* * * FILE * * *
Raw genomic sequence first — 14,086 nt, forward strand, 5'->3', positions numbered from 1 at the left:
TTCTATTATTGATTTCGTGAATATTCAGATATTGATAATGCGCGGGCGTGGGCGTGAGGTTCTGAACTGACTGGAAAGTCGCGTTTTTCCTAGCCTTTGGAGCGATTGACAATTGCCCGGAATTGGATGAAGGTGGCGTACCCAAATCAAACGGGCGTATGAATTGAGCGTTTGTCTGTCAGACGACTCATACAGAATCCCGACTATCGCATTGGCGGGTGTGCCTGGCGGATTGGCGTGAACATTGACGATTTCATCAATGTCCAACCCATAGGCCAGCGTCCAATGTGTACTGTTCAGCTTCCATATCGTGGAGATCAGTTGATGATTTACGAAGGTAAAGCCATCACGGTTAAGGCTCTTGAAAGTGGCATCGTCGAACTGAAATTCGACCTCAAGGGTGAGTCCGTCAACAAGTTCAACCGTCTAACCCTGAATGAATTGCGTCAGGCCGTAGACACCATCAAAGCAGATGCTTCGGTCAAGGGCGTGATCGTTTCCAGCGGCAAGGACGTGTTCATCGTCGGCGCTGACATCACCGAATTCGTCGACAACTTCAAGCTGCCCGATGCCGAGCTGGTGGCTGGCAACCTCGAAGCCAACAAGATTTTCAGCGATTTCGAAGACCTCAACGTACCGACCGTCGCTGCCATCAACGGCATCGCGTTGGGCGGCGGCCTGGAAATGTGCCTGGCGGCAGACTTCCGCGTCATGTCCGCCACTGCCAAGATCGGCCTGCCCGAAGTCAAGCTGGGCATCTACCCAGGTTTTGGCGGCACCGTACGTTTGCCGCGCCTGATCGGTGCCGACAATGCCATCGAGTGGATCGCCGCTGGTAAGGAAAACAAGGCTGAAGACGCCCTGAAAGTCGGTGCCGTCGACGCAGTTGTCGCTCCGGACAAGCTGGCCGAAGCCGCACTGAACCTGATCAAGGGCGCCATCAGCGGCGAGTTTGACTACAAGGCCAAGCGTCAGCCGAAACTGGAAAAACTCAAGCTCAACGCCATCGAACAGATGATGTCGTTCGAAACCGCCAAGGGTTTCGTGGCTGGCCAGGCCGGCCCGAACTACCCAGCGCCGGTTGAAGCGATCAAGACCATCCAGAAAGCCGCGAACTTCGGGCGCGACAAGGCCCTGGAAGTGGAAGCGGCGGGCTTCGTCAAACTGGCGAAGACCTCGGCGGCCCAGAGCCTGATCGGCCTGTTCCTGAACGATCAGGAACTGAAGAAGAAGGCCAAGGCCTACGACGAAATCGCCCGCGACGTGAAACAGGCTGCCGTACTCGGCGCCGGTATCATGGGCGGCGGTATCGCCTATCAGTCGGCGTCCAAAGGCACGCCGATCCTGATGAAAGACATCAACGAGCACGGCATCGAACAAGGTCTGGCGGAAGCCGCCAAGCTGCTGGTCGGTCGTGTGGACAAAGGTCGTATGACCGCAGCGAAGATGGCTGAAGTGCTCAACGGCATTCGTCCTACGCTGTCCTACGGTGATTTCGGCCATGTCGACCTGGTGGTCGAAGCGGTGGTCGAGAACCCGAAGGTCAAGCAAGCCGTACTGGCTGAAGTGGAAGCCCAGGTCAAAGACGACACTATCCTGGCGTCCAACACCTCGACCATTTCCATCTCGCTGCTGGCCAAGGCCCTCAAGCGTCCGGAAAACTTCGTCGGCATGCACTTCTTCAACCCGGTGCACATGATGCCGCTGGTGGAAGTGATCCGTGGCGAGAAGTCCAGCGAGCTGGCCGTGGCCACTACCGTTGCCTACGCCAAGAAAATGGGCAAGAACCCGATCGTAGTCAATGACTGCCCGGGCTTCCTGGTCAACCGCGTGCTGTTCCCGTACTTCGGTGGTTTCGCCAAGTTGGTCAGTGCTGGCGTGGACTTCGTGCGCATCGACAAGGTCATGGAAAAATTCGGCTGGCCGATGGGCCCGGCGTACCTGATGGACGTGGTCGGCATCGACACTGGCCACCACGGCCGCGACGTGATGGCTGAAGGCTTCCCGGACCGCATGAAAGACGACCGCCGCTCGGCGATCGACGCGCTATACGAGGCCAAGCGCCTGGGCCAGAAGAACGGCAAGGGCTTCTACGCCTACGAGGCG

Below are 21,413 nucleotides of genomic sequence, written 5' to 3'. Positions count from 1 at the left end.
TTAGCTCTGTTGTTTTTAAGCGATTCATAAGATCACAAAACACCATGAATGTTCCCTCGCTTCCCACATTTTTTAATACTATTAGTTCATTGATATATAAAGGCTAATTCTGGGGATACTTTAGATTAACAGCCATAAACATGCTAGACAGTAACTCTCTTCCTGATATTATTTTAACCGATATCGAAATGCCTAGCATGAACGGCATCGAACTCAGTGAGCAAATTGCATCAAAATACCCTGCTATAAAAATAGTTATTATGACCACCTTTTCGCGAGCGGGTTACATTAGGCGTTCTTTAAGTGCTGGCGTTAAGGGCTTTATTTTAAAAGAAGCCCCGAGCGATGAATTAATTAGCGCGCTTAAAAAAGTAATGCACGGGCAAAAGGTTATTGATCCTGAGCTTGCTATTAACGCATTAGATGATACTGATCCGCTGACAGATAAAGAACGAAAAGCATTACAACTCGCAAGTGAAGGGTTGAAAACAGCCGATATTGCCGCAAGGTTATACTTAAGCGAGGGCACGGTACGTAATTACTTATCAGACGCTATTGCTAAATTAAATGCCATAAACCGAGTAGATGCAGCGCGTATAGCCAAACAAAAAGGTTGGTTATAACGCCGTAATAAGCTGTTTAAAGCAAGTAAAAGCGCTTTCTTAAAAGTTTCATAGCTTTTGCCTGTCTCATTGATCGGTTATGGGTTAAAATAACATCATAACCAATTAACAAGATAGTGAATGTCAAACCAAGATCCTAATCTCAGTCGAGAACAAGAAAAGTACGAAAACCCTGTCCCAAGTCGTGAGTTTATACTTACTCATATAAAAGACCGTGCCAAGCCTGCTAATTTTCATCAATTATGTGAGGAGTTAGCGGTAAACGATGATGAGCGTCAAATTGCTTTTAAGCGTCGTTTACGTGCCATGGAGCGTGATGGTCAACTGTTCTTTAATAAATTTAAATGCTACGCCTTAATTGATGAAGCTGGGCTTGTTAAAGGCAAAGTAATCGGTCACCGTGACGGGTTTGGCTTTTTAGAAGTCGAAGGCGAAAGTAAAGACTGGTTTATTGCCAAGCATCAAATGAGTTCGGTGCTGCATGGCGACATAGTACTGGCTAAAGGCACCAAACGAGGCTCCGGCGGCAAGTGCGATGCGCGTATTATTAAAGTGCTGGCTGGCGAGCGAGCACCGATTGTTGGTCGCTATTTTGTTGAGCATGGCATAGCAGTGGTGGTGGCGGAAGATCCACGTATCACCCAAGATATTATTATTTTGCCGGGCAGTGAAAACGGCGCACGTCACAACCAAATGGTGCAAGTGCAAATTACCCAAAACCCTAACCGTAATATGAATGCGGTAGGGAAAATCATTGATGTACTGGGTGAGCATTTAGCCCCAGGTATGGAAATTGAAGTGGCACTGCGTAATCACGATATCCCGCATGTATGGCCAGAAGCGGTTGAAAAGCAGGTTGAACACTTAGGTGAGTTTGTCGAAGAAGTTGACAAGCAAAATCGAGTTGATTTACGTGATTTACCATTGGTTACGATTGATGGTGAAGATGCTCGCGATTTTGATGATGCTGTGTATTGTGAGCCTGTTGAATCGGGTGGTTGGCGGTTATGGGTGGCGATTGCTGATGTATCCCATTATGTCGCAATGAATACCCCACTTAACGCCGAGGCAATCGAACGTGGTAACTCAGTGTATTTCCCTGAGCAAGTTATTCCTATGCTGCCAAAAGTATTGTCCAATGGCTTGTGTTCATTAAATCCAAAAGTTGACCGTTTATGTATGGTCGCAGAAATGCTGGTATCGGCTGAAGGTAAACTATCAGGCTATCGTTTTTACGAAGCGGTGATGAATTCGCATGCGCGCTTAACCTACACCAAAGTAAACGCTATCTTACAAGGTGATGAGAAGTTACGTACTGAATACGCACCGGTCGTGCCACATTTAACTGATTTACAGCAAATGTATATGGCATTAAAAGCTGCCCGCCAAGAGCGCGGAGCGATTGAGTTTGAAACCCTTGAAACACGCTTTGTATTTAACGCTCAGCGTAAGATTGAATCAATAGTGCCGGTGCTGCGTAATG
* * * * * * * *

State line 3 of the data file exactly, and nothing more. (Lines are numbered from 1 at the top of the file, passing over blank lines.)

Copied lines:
Below are 21,413 nucleotides of genomic sequence, written 5' to 3'. Positions count from 1 at the left end.